How best to eliminate LP warps

I own about 2500 LPs, and I like to think they're flat.  Furthermore, I espoused the view that warped LPs ought to be discarded.  But lately I have found 2 or 3 of my LPs that do have warps but sound too good and are too precious for the music recorded on them to throw away.  So I am in the market for ideas on how to remove warps.  I am aware that there was a device on the market that looked like a large waffle maker, to be used for warp removal.  I think Furutech made it, but I never see it advertised these days.  I am also aware of the DIY method of placing an LP between two glass plates and heating the ensemble.  The question there would be how hot and for how long?  Any suggestions are welcome, especially opinions on the efficacy of the Furutech.  Thanks.  Please no comments on vacuum hold down; I think it's a great idea but none of my five turntables has that feature.


@drbond , I have never measure the distance off center. I am not sure what for. Just watch your tonearm with a reference nearby. You can see the tonearm tonearm drift back and forth at 33 times per minute. That record? I'd guess it was somewhere around 0.6 mm off. The standard is within 0.2 mm. 0.6 is huge. That means the arm will drift back and forth 1.2 mm. 

optimize, You make a good point and it shows good thinking, but I question whether what you say is true for all warped LPs, because in many cases the warp you observe is compensated for by several smaller less visible warps in the opposite direction.  Let's call it "upward" vs "downward" warps.  This is one reason why trying to get around the problem with a central clamp won't work for both sides of that LP. Thus the LP itself has not lost its basic dimensions; they are just distorted in vertical space.  That should be reparable when you heat and flatten.  I don't doubt your story regarding the one example.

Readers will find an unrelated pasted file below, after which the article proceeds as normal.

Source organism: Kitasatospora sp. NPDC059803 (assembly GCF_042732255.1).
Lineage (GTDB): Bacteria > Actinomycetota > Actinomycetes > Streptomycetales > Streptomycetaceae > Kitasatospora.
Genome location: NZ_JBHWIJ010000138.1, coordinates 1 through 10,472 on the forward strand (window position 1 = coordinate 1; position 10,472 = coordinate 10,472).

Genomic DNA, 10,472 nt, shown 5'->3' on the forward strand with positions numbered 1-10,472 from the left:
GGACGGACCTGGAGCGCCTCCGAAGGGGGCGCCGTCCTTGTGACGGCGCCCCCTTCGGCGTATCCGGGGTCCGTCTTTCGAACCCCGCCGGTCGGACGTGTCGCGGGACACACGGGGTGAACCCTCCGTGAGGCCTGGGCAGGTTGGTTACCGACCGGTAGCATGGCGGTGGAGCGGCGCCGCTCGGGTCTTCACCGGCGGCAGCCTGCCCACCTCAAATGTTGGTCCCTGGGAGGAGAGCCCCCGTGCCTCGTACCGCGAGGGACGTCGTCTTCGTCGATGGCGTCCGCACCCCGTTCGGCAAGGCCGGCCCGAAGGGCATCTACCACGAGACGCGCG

Yes, you are right that there is "different" types of warps and severity of them.

The point is to get a better understanding of the material and how it works/act and flattening is not always the end goal and the assumption that we are done and all is going to be back to how it were only if we get it flat.. when there is other things happening and getting worse as a by-product. That we don't concider and take into account that is good that we know of and take it into account. (Oh, this record is to much warped or have a type of warp that makes that individual record "unrepairable" so it can be played again.)

Yeh the server warped disc experience I described before were a great educational thing for me that made me think about what really happened and how it works. When you have bigger warps then it is easier to see the actual effects of the flattening process. When the effects also will be greater.

I went into the project with the mindset that only I straighten it up to flat then all will be good and restored back to its original shape/state as a goal. And did not concidered any other factors that were a mistake from my side that I learned from.

And I probably think that many others also focus on to get it flat and think that it will be 100% restored back to its former shape. (But for smaller warps no one will notice any change or degradation even if they are there.)

@lewm , the solution is simple. Get a turntable with vacuum clamping :-)))))

And, a record flattener. 

@lewm , if i understand your situation, you have a very  small percentage of your LP collection with warps that concern you, BUT , when played, you dont notice a mistracking or audible problem....may i ask why you why wish to attempt to remedy this?  If its not broken, dont fix it.. I have a few similar, as well, BUT also dont note mistracking or pitch has bothered me, but I just shrug my shoulders....